ArangoDB v3.11 is under development and not released yet.

This documentation is not final and potentially incomplete.

Persistent indexes

It is possible to define a persistent index on one or more document attributes (or attribute paths). The index is then used in queries to locate documents with a specific index attribute value or to find documents whose index attribute value(s) are in a given range.

For example, you can create a persistent index on the attributes value1 and value2 with the following command:

collection.ensureIndex({ type: "persistent", fields: ["value1", "value2"] });

If you declare an index to be unique, then no two documents are allowed to have the same set of attribute values. Creating a new document or updating a document will fail if the uniqueness is violated:

collection.ensureIndex({ type: "persistent", fields: ["value1", "value2"], unique: true });

If you declare an index to be sparse, a document will be excluded from the index and no uniqueness checks will be performed if any index attribute value is not set or has a value of null:

collection.ensureIndex({ type: "persistent", fields: ["value1", "value2"], sparse: true });

To store additional attributes in the index, you can set the storedValues option:

collection.ensureIndex({ type: "persistent", fields: ["value1", "value2"], storedValues: ["value3"] });

To enable in-memory caching of index entries, which can be used when doing point lookups on the index, you can set the cacheEnabled option:

collection.ensureIndex({ type: "persistent", fields: [ "value1", "value2" ], cacheEnabled: true });

Storing additional values in indexes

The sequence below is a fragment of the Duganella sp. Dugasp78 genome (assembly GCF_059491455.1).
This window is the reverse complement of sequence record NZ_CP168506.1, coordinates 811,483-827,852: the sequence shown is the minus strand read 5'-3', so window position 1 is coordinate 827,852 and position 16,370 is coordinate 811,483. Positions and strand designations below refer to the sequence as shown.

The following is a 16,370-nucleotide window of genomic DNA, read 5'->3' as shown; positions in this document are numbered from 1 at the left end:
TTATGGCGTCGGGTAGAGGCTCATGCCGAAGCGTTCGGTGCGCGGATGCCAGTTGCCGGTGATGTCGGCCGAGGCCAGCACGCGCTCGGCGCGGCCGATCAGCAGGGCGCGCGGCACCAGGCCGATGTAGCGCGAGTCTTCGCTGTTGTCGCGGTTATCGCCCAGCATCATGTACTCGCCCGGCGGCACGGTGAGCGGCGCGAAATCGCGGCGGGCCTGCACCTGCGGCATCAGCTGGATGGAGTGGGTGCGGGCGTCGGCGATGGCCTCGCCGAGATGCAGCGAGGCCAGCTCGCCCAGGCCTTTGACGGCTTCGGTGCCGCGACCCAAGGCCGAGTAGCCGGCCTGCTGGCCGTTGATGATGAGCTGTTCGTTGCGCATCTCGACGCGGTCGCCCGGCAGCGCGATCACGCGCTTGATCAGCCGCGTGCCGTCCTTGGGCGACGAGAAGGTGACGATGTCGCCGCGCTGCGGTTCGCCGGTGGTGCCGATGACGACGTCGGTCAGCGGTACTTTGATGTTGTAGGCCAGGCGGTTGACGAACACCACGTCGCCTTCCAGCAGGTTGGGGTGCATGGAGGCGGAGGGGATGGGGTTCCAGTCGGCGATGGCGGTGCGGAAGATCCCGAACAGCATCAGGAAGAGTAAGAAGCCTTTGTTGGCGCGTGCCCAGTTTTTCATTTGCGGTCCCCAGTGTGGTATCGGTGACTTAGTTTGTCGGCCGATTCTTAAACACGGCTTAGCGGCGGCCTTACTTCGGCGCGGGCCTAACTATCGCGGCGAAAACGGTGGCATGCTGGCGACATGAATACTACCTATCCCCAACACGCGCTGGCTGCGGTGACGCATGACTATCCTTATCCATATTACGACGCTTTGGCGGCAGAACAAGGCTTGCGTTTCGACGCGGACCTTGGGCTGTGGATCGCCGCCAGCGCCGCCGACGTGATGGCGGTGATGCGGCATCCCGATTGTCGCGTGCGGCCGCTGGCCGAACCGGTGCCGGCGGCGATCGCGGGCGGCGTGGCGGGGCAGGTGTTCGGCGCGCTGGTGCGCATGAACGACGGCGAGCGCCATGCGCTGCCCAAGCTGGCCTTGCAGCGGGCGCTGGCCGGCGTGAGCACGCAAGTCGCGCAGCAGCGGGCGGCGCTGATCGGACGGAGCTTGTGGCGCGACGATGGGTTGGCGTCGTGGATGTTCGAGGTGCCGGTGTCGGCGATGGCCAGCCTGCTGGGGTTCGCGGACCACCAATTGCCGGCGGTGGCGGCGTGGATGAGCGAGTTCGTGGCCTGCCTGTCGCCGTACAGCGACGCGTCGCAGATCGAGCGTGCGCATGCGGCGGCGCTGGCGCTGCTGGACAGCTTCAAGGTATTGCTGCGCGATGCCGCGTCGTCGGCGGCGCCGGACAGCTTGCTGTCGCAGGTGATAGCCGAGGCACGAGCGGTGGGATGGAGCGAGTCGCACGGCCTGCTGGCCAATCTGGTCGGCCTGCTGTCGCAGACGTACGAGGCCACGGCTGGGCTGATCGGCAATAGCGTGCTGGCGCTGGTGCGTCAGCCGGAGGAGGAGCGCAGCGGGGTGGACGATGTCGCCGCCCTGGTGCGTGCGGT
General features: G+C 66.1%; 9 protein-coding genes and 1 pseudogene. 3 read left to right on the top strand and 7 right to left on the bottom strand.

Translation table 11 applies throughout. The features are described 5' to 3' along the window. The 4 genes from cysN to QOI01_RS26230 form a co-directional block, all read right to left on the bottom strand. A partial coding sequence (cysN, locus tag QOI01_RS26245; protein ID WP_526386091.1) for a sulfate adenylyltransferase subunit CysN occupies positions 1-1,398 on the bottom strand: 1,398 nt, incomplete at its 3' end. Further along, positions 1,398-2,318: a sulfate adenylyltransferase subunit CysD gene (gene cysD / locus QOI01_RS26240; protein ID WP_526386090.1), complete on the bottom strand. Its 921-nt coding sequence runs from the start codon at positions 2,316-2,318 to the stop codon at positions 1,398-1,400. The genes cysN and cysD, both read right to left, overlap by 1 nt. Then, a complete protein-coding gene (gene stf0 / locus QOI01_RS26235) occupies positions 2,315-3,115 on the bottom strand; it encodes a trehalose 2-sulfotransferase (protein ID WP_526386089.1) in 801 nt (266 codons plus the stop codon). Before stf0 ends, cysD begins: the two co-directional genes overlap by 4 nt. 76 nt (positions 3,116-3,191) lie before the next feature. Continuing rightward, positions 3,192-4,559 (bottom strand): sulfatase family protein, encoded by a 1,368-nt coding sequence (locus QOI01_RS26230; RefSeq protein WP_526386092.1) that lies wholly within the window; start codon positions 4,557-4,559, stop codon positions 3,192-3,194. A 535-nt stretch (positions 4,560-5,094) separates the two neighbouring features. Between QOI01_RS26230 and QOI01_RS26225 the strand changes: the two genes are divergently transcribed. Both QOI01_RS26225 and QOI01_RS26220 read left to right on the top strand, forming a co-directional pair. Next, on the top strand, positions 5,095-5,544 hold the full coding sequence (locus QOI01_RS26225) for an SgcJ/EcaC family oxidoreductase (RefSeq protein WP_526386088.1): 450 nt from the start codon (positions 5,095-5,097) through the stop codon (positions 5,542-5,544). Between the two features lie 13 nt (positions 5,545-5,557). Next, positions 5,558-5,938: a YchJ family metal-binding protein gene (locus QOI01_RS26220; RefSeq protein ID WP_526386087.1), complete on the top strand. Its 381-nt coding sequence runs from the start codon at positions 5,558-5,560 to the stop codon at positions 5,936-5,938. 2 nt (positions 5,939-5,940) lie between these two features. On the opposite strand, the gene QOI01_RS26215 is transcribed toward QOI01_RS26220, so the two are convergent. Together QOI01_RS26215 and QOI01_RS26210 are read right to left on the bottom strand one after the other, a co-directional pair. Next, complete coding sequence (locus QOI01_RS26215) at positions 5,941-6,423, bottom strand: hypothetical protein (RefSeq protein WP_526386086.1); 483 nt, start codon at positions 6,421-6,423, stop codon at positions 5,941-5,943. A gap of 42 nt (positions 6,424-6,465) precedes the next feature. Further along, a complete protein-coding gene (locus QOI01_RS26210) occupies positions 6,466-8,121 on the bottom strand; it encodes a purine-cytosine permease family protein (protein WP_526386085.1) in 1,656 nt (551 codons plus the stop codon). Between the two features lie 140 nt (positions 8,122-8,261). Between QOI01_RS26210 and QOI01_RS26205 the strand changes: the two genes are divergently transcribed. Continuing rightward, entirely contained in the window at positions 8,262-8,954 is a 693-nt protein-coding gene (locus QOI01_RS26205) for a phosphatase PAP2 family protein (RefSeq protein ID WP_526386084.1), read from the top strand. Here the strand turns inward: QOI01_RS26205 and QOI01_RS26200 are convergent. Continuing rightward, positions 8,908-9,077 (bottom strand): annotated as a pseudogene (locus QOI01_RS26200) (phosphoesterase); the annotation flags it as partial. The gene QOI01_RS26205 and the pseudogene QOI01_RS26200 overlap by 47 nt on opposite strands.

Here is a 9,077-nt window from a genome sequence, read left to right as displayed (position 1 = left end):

Introduced in: v3.10.0

Persistent indexes allow you to store additional attributes in the index that can be used to satisfy projections of the document. They cannot be used for index lookups or for sorting, but for projections only. They allow persistent indexes to fully cover more queries and avoid extra document lookups. This can have a great positive effect on index scan performance if the number of scanned index entries is large.

You can set the storedValues option and specify the additional attributes as an array of attribute paths when creating a new persistent index, similar to the fields option:

db.<collection>.ensureIndex({
  type: "persistent",
  fields: ["value1"],
  storedValues: ["value2"]
});

This will index the value1 attribute in the traditional sense, so that the index can be used for looking up by value1 or for sorting by value1. The index also supports projections on value1 as usual.

In addition, due to storedValues being used here, the index can now also supply the values for the value2 attribute for projections without having to look up the full document. Non-existing attributes are stored as null values.

The maximum number of attributes that you can use in storedValues is 32. You cannot specify the same attribute path in both, the fields and the storedValues option. If there is an overlap, the index creation will abort with an error message.

In unique indexes, only the index attributes in fields are checked for uniqueness. The index attributes in storedValues are not checked for their uniqueness.